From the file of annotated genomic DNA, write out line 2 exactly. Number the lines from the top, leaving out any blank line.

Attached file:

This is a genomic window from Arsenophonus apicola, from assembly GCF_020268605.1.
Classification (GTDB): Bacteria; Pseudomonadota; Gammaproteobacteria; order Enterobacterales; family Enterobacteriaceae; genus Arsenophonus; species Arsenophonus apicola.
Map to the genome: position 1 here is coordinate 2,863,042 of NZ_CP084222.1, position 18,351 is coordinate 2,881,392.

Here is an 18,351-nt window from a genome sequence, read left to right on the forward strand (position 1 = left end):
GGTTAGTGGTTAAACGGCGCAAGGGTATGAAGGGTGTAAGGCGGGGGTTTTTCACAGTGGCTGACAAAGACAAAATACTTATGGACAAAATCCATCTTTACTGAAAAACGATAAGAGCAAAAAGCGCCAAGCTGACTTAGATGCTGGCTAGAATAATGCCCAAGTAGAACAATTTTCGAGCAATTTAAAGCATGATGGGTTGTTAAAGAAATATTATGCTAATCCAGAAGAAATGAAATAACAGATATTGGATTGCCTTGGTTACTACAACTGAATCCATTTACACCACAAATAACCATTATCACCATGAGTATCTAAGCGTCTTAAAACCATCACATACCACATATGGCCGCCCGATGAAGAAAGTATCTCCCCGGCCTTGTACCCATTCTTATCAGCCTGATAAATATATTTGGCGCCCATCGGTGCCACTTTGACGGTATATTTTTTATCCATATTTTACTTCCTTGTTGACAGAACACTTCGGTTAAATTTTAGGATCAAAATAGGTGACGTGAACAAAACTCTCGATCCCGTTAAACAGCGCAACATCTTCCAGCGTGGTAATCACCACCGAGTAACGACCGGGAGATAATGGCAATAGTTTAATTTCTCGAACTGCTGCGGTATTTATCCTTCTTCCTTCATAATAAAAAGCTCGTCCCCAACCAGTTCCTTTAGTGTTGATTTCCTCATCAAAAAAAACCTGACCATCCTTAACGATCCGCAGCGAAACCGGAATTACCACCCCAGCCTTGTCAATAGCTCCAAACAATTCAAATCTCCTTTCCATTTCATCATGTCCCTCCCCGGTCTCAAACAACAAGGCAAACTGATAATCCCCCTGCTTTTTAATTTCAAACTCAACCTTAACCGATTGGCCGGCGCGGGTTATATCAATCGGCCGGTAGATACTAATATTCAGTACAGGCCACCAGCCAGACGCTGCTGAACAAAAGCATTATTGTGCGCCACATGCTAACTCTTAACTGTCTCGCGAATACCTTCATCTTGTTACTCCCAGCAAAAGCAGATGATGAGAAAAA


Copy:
Classification (GTDB): Bacteria; Pseudomonadota; Gammaproteobacteria; order Enterobacterales; family Enterobacteriaceae; genus Arsenophonus; species Arsenophonus apicola.